According to Vilém Flusser, all revolutions are technological revolutions. Revolution is reshaping, restructuring, transformation, upheaval, reversal, innovation, and above all, die Wende (“a turning point”; also, East Germany’s transition to democracy). But what is television? What does the mass medium broadcast? What direction do the masses take when they take their directions from the mass media?
In 1990, in connection with the work on my essay film 1989 – The Revolution on Television – The Real Power of TV (1991), I took part in The Media Are with Us!, a symposium in Budapest. There I heard Flusser say that “whatever happened there [in Bucharest], may, in the future, be interpreted as a turning point” (“Television Image and Political Space in the Light of the Romanian Revolution,” in: “We Shall Survive in the Memory of Others,” 2010, p. 16).
What happened in Romania around Christmas 1989 was presented on the screens of the world as a “revolution on television.” Popularized by the Western mass media, this “docudrama” had already been running all year on the news: starting with the peaceful reshaping of the state apparatus in Poland with the cooperation of the Solidarity trade union, followed by daily episodes of East German refugee dramas in Hungary and what was then Czechoslovakia, as well as the fall of the Berlin Wall, right up to the unrest in Romania, and concluding with the toppling and execution of the ruling couple, Nicolae and Elena Ceaușescu.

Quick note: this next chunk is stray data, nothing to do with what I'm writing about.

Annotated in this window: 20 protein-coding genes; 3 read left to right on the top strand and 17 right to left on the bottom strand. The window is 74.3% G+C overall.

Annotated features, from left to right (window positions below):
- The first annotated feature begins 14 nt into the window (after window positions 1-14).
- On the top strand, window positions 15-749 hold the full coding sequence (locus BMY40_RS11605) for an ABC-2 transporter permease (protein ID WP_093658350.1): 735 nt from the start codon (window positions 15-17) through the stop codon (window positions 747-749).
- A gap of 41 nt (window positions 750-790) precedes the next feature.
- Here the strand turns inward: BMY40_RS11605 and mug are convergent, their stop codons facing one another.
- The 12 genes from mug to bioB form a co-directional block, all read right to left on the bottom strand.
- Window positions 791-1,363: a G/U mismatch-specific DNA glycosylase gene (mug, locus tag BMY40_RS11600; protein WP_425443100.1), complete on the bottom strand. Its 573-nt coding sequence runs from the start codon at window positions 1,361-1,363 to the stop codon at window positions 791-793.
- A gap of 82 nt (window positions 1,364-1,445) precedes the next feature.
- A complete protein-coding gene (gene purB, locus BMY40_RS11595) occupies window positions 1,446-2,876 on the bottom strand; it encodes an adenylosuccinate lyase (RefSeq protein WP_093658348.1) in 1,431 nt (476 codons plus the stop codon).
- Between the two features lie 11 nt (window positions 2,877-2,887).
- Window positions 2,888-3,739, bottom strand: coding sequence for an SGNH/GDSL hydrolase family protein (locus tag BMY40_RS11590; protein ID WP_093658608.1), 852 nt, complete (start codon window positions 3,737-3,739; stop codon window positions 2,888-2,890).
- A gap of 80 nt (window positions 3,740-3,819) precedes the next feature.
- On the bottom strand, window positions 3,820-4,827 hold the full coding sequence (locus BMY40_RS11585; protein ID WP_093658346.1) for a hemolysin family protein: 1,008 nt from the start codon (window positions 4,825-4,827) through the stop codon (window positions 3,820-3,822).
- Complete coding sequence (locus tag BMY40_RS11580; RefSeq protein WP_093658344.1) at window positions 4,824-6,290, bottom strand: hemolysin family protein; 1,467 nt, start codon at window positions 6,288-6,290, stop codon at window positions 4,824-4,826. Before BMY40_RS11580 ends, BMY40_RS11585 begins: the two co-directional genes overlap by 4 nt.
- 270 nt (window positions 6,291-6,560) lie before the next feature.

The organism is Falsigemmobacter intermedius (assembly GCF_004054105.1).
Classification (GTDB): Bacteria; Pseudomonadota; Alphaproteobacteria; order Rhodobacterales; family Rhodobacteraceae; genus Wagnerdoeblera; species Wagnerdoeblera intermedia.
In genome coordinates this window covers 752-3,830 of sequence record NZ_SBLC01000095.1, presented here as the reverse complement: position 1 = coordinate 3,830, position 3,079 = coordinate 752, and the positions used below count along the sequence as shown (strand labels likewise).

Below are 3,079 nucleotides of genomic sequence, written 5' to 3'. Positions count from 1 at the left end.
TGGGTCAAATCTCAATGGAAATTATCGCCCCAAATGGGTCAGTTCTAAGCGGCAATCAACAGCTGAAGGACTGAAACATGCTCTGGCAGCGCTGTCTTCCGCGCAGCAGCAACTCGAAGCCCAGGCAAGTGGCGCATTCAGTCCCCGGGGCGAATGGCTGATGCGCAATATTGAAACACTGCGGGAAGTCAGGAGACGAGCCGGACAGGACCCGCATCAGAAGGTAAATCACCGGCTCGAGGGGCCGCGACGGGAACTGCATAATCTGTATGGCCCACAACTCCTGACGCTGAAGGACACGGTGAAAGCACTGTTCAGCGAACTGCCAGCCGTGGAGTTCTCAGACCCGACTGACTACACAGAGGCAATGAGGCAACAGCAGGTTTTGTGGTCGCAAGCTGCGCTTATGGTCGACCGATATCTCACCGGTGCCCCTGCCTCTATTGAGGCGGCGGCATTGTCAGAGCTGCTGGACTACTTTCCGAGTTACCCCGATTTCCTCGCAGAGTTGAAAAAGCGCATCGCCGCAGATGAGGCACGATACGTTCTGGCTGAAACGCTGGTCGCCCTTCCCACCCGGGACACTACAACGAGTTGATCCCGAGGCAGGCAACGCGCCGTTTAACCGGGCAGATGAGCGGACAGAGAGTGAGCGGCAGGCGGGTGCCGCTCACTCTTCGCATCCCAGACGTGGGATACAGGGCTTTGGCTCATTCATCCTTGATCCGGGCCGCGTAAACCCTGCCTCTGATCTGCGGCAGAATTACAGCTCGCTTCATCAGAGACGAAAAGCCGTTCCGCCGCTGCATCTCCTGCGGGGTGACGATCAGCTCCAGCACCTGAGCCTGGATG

On television, the (U-)turn taken by the Eastern Bloc states in 1989 took place in linear, causal contexts: the audiovisual representation – as Flusser might say – of a historical consciousness shaped by writing. But, as he wrote, “[…] [A televised] image transforms the world into a scene. Like in a theatre, scene. […] And [televised] image is the possibility for me to step out from the world and see it from outside [televisually, from a distance]. […] So they are mediations. They mean the world. But by meaning the world, they also hide it.” (ibid., pp. 16–17).
So the revolution shown on television was the Wende that could be seen from afar. This upheaval in the distance aroused the suspicion that in reality a mask made out of “videograms of a revolution” (also the name of a 1992 film by Harun Farocki and Andrei Ujica) was hiding a coup on television.
Original article by Gusztáv Hámos